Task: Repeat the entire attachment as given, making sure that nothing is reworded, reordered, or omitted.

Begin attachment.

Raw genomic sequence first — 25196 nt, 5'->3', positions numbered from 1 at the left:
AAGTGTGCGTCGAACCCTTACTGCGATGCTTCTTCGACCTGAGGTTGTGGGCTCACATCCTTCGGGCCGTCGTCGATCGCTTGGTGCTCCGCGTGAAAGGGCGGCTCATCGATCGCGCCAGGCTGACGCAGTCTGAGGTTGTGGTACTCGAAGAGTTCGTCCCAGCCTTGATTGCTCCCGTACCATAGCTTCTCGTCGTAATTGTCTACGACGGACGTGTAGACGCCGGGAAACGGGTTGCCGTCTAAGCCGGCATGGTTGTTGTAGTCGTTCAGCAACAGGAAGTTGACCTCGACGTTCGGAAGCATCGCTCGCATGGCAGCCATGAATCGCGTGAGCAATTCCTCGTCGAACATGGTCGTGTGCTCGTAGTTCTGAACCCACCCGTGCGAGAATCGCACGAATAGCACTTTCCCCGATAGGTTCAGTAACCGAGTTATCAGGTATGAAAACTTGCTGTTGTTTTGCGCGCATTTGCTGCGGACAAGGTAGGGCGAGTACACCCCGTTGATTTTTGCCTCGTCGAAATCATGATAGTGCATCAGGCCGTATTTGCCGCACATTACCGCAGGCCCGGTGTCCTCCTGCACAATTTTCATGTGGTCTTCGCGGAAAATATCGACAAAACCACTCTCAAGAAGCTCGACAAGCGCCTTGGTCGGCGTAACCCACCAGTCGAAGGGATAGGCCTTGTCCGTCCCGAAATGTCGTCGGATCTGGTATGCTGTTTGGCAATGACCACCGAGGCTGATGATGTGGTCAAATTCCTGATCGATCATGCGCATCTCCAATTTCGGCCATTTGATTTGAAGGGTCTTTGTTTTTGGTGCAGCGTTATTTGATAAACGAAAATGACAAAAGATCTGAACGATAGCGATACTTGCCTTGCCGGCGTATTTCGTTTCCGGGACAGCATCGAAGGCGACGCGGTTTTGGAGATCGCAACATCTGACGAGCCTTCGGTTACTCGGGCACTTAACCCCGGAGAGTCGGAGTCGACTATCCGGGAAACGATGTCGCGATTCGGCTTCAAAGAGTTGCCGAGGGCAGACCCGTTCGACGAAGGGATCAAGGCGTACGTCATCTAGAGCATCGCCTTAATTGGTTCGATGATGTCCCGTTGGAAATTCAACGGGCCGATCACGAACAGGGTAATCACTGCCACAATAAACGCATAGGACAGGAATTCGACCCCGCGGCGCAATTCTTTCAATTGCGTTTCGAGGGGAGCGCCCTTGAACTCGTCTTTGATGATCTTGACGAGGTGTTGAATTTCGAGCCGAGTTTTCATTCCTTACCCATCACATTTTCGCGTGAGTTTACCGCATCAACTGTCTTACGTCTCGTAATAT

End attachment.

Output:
Raw genomic sequence first — 25196 nt, 5'->3', positions numbered from 1 at the left:
AAGTGTGCGTCGAACCCTTACTGCGATGCTTCTTCGACCTGAGGTTGTGGGCTCACATCCTTCGGGCCGTCGTCGATCGCTTGGTGCTCCGCGTGAAAGGGCGGCTCATCGATCGCGCCAGGCTGACGCAGTCTGAGGTTGTGGTACTCGAAGAGTTCGTCCCAGCCTTGATTGCTCCCGTACCATAGCTTCTCGTCGTAATTGTCTACGACGGACGTGTAGACGCCGGGAAACGGGTTGCCGTCTAAGCCGGCATGGTTGTTGTAGTCGTTCAGCAACAGGAAGTTGACCTCGACGTTCGGAAGCATCGCTCGCATGGCAGCCATGAATCGCGTGAGCAATTCCTCGTCGAACATGGTCGTGTGCTCGTAGTTCTGAACCCACCCGTGCGAGAATCGCACGAATAGCACTTTCCCCGATAGGTTCAGTAACCGAGTTATCAGGTATGAAAACTTGCTGTTGTTTTGCGCGCATTTGCTGCGGACAAGGTAGGGCGAGTACACCCCGTTGATTTTTGCCTCGTCGAAATCATGATAGTGCATCAGGCCGTATTTGCCGCACATTACCGCAGGCCCGGTGTCCTCCTGCACAATTTTCATGTGGTCTTCGCGGAAAATATCGACAAAACCACTCTCAAGAAGCTCGACAAGCGCCTTGGTCGGCGTAACCCACCAGTCGAAGGGATAGGCCTTGTCCGTCCCGAAATGTCGTCGGATCTGGTATGCTGTTTGGCAATGACCACCGAGGCTGATGATGTGGTCAAATTCCTGATCGATCATGCGCATCTCCAATTTCGGCCATTTGATTTGAAGGGTCTTTGTTTTTGGTGCAGCGTTATTTGATAAACGAAAATGACAAAAGATCTGAACGATAGCGATACTTGCCTTGCCGGCGTATTTCGTTTCCGGGACAGCATCGAAGGCGACGCGGTTTTGGAGATCGCAACATCTGACGAGCCTTCGGTTACTCGGGCACTTAACCCCGGAGAGTCGGAGTCGACTATCCGGGAAACGATGTCGCGATTCGGCTTCAAAGAGTTGCCGAGGGCAGACCCGTTCGACGAAGGGATCAAGGCGTACGTCATCTAGAGCATCGCCTTAATTGGTTCGATGATGTCCCGTTGGAAATTCAACGGGCCGATCACGAACAGGGTAATCACTGCCACAATAAACGCATAGGACAGGAATTCGACCCCGCGGCGCAATTCTTTCAATTGCGTTTCGAGGGGAGCGCCCTTGAACTCGTCTTTGATGATCTTGACGAGGTGTTGAATTTCGAGCCGAGTTTTCATTCCTTACCCATCACATTTTCGCGTGAGTTTACCGCATCAACTGTCTTACGTCTCGTAATAT